Peanut Butter, Collected Animals, Closed Captioning for the Hearing Impared

Last week marked a significant milestone in the indie music world. In this day and age, as obscure and less-marketed music constantly finds itself thrust into the popular culture spotlight, it becomes less shocking when an Of Montreal ripoff pops up in an Outback Steakhouse commercial, when Mates of State is shown touting AT&T phone service, when Bright Eyes graces the stage of The Tonight Show. Yet, despite these leaks of indiedom into the ‘real’ world, it still seems rather surprising that, of all the bands in the non-mainstream world, for Animal Collective to have been asked to perform on the Late Night with Conan O’Brien.

Who is the brilliant executive who ok’d this decision? (They must be a genius.)

Better yet, who’s the brilliant closed-captioner who, while watching the band’s performance of “#1,� decided these words would accurately describe the ethereality of the song to the hard-of-hearing?:

Animal Collective performs on 'Late Night' and has a run in with closed captioning

Honestly, were they unable to see that Noah Lennox, (AKA: Panda Bear) clearly does not possess any estrogen? Perhaps the captioner lacked his sense of sight, and had to rely upon his sense of hearing to communicate to those with the former and without the latter.

All joking aside, though, Animal Collective’s appearance on national television not only makes great strides in the world of independent music, but for the band themselves.

Strawberry Jam, the title of New York City-based band Animal Collective’s newest release, seems somewhat of a contradiction, for the sugary-sweet artificiality conjured up by the album’s name clashes horribly against characteristics of the group’s previous releases. Known for its revolutionary delves into uncharted areas of electronic psych-rock, Animal Collective—which consists of members David Portner, Noah Lennox, Josh Dibb, and Brian Weitz operating under the clever monikers of Avey Tare, Panda Bear, Deakin, and Geologist, respectively—push, often, into unsettling, confusing territory; sugar-coated and generic it is not.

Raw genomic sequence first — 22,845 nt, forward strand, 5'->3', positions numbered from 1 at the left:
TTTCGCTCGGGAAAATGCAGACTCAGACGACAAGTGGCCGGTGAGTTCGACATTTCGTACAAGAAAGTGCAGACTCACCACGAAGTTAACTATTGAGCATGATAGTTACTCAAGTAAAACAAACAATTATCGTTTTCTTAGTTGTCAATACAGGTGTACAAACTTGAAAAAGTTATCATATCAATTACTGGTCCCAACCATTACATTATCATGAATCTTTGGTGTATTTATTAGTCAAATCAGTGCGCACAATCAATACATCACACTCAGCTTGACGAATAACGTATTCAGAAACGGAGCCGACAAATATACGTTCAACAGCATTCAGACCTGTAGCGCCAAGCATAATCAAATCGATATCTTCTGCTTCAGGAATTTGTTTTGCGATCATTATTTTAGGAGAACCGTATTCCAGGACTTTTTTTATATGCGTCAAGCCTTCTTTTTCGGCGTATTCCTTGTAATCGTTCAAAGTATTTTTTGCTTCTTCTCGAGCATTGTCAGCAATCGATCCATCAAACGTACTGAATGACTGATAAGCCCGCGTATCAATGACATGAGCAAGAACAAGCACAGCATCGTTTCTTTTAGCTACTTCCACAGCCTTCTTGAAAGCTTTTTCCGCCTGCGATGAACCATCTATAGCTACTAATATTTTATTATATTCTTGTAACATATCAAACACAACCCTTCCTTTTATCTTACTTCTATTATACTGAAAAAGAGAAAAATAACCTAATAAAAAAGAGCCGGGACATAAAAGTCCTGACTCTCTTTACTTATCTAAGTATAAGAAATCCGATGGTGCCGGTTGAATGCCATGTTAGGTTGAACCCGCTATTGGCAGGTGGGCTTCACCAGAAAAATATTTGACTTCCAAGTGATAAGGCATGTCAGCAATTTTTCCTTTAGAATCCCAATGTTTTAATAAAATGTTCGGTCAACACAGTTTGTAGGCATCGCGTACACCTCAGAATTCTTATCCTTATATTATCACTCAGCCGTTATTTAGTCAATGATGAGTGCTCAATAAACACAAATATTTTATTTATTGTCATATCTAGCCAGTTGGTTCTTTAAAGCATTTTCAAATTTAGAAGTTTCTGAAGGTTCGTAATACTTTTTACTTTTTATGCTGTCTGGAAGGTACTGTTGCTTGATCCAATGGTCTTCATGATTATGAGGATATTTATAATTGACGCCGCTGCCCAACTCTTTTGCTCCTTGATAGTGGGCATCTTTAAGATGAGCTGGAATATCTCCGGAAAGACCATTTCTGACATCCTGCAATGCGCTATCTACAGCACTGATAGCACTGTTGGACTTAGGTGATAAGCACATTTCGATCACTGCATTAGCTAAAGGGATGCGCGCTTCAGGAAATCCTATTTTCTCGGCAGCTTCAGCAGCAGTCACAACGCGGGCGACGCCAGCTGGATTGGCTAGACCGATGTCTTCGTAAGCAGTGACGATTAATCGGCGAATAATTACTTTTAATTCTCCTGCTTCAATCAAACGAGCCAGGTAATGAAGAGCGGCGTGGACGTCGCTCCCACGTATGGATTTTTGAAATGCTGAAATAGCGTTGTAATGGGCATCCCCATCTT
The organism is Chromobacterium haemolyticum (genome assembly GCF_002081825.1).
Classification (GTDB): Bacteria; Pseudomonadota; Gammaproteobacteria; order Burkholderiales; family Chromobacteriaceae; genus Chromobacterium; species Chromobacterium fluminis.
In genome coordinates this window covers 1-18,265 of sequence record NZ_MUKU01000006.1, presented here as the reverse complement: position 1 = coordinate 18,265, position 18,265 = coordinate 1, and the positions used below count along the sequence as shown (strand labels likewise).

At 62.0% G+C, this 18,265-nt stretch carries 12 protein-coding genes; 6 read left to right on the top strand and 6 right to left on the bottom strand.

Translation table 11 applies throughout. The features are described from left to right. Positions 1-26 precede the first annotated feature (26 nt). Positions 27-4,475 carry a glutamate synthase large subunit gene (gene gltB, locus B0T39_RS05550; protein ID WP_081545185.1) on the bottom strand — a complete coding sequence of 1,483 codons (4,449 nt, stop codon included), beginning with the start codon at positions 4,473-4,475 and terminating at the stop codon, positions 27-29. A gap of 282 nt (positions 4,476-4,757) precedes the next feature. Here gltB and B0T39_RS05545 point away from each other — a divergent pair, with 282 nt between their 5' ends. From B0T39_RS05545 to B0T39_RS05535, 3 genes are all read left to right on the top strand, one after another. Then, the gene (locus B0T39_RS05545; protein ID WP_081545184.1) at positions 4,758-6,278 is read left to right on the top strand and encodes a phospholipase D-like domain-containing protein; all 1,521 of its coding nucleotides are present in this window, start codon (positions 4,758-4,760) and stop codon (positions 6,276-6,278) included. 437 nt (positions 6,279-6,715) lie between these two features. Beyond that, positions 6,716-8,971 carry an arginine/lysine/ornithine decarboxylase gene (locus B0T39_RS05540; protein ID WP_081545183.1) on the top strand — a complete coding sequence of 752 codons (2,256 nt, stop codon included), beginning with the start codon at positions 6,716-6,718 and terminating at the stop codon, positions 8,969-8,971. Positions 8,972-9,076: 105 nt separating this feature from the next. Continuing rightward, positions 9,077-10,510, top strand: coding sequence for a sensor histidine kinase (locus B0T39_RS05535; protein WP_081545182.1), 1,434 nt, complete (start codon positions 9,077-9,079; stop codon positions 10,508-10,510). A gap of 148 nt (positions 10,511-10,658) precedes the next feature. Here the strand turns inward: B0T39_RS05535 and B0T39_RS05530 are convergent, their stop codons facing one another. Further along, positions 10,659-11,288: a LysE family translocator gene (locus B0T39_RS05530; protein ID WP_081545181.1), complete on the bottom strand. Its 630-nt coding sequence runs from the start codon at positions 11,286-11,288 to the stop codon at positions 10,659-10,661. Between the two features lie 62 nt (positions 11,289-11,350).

However, despite the inherent contrasts which arise through the album’s name, Strawberry Jam, upon first listen, seems more of a delightfully fitting name than misguided misnomer. In fact, the album emerges as a collection of songs as accessible and easy to love as, well, strawberry jam.

Blending together their traditional high-register harmonies with intensely developed and intricately executed electronic instrumentation, Animal Collective seems to abandon their previous musical style—vaguely ethnic songs strongly influenced by experimental folk structures—on Strawberry Jam. The result emerges as an oddly fantastic one. Unexpectedly, the characters of Animal Collective jump from upbeat trip-pop—seen on track such as “Peacebone� and “Chores�—to mellow, reflective numbers, such as “Fireworks� at the drop of a hat. These constant shifts, however, work together perfectly, with each track building off their predecessor.

Performing on Conan may have been a public jumping point for Animal Collective, but Strawberry Jam should be seen as their long-deserved bridge between a discriminating audience and those who appreciate well-crafted music. So, pull out that white bread and peanut butter, and spread a liberal amount of Strawberry Jam onto your next afternoon snack.

Watch Animal Collective's national television debut here.
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